[1] upsetting is that if the rate of deforestation



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Such high rate of deforestation
has devastated the country’s check and balance of environment. The most
immediate consequence is the thick layer of smog in Pakistan. Due to the
burning of crops by Pakistan’s neighboring country, India, pollutants like
carbon monoxide, oxides of sulphur together with nitrogen being more
concentrated in the environment, which has led to formation of smog and other
problems associated to the term e.g. traffic accidents etc. On the contrary, a healthy
forest cover could have otherwise prevented this situation. Another environmental
hazard linked with rapid forest degradation rate is natural disasters e.g.
cyclone being more prevalent on Pakistan’s coast that threatens the marine
life. But, what is more upsetting is that if the rate of deforestation will
continue at this pace, Pakistan will not be able to cope up with its
international commitments that are under the Millennium Development Goals as
suggested by WWF4.

Forest degradation has been
accelerated due to the rapid construction of roads, bridges, underpasses e.g.
Kalma Underpass in Lahore and development projects such as Orange line
project, Metro bus service etc. Apart from this, lack of resources in rural
areas of Pakistan e.g. Balakot in North West Frontier has also prompted
deforestation. The majority of the population living in these areas are begging
for basic necessities of life, thus, it is very unlikely for them to give up
the only available natural resource in form of firewood and appreciate nature
instead. The administrative incapability of government and ineffective
surveillance of policies related to forest logging has led to the empowerment
of timber mafia in the country as well.

Despite some efforts being
done on an international level, unfortunately, Pakistan has failed to
contribute effectively to stop the massive destruction of forests. Pakistan is left with only 2.5
percent of forest cover which is the highest forest degradation rate than any
other Asian country. The most substantial conversion of forests is done in
Punjab and Sindh which is equivalent to 99,711 acres and 27,8743 acres


Consequently, the first
country to take an initiative for this global cause is Norway who has announced
a complete ban on deforestation. Norway was joined by UK and Germany in
pledging at the UN Climate Summit of 2014 in order to “promote national
commitments that encourage deforestation-free supply chains,” a report by
Huffington showed. Many other countries of the world such as the East Asian,
reforestation have also been implemented and have even exceeded the area of
forested lands. Hence, deforestation is rationally being dealt by such

organizations to promote the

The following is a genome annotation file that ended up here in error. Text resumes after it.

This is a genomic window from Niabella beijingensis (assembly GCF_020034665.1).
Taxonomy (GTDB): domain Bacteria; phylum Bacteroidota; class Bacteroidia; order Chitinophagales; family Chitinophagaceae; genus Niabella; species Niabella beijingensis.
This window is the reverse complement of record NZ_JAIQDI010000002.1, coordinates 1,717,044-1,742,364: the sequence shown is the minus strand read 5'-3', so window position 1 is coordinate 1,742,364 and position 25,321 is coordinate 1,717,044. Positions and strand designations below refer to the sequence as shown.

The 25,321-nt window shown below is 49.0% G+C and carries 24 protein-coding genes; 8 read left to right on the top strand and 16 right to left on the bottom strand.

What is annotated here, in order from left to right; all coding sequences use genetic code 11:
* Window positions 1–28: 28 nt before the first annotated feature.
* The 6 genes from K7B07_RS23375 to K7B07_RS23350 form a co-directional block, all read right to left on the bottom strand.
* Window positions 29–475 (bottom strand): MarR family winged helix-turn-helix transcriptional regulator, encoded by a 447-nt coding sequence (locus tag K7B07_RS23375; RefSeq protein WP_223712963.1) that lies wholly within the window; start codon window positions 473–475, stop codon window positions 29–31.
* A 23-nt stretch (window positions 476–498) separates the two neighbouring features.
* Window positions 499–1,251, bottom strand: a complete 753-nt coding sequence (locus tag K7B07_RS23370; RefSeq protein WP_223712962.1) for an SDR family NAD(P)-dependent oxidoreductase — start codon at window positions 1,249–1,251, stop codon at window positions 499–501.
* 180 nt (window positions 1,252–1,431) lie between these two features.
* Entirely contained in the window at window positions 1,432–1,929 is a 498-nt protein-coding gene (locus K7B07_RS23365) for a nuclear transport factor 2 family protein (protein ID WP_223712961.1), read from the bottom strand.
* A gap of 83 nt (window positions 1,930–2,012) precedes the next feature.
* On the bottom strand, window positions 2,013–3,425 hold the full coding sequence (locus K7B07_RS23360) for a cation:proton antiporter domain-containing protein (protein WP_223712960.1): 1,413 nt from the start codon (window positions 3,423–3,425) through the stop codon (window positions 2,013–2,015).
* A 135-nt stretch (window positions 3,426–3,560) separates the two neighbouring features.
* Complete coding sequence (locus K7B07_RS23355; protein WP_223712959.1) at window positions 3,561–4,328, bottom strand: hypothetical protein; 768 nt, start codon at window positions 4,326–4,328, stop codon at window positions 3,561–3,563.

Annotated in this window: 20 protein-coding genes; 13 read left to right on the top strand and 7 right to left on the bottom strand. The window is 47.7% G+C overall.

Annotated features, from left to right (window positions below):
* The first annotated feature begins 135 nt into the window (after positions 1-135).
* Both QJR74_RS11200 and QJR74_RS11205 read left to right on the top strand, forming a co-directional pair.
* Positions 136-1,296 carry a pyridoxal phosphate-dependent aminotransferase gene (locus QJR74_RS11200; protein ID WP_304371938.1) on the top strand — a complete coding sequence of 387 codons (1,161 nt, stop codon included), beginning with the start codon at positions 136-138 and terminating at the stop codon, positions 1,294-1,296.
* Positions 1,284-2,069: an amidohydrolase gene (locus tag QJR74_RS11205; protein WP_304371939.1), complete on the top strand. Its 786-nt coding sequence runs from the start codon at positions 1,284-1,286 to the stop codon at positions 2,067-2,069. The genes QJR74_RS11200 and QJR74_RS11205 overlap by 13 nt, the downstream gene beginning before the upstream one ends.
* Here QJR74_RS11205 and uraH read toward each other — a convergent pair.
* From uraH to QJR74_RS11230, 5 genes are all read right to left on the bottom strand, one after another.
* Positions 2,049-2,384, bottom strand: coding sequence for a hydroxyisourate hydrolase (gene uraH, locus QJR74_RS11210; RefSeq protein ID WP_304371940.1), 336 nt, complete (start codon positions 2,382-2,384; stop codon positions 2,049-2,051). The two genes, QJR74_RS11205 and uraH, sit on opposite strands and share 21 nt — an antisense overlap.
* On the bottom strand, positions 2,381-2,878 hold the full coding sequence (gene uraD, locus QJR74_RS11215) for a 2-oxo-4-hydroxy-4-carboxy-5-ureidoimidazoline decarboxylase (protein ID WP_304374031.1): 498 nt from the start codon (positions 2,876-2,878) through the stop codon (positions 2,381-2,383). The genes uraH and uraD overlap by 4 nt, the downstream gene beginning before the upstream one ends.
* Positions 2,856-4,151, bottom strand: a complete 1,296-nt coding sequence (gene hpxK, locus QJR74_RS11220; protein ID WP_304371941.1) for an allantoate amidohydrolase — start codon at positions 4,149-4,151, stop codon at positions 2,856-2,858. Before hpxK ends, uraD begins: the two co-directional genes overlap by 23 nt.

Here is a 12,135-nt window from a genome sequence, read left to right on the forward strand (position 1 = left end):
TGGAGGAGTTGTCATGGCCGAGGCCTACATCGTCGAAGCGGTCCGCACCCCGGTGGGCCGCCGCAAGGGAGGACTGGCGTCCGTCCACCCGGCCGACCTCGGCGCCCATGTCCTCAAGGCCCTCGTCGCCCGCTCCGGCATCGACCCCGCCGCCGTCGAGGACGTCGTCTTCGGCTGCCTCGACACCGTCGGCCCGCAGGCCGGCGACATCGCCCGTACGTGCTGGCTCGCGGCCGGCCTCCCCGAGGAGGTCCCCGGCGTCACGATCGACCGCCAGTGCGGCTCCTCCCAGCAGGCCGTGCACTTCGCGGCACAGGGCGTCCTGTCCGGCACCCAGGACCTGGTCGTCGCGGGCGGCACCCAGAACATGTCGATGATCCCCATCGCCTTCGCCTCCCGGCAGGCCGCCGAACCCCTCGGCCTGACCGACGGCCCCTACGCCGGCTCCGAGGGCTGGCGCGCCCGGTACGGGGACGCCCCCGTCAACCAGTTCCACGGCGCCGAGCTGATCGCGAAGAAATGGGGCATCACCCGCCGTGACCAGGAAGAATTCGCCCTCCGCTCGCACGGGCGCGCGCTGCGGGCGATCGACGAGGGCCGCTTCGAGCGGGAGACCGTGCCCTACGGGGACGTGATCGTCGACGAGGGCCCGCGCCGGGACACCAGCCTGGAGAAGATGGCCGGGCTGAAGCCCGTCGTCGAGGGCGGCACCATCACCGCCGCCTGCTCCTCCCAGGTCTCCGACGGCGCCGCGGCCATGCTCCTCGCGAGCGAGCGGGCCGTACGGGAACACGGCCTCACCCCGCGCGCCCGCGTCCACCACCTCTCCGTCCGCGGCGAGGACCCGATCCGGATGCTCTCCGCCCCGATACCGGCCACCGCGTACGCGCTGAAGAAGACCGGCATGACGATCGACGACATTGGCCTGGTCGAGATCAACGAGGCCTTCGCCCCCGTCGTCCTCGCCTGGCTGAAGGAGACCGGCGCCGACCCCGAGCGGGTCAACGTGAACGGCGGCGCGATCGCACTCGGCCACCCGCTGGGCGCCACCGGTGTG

handling of forests responsibly along with reforming policies to conserve the
forested areas so that it could provide more benefits to people.


deforestation being an environmental
issue, in terms of a global perspective, countries are not on the same page.
Some countries such as India, Japan and China are in favor of deforestation,
this being a source of biodiesel (an environment friendly fuel) and also a way
to generate income. On the other hand, other organizations and countries such
as WWF and Germany are against this as they consider deforestation merely a way
to destroy habitats and that this does not actually helps with the conservation
of the atmosphere rather it’s just a threat to the environment itself. Thus,
extensive measures are been taken by such organizations. WWF has been working
to resolve this issue for more than 50 years by working with governments, local
communities, stakeholders and other

Deforestation is a major
environmental concern and over the past century,
almost 30 percent1
of forests in the world have been cut down. A research by the United Nations
Food and Agriculture Organization (FAO) shows that around 18 million2 acres
of forests have been lost in last hundred years. Deforestation is especially
recurrent in regions with the most diversity of flora and fauna, such as the
Amazon, Sumatra and Borneo, the Congo Basin, and the Russian Far East.

The immense role of forests in our
lives cannot be underestimated. Forests play a vital part in the environment by
not only serving as a regulator of global climate by absorption of harmful
greenhouse gases, but also by providing millions of animal species with
habitat.  However, in an era of
constantly growing population and rapid advancement in almost every field, the
major concern is the desperate need for land. To resolve this issue, the
immediate action that people have come across is the removal of forests,
failing to care for its damaging consequences. This clearance of forest cover to
utilize land for agricultural, industrial and
primarily urban needs is known as
Deforestation. Nevertheless, this global issue has negatively influenced our
ecosystem and has a jeopardizing impact on biodiversity as well.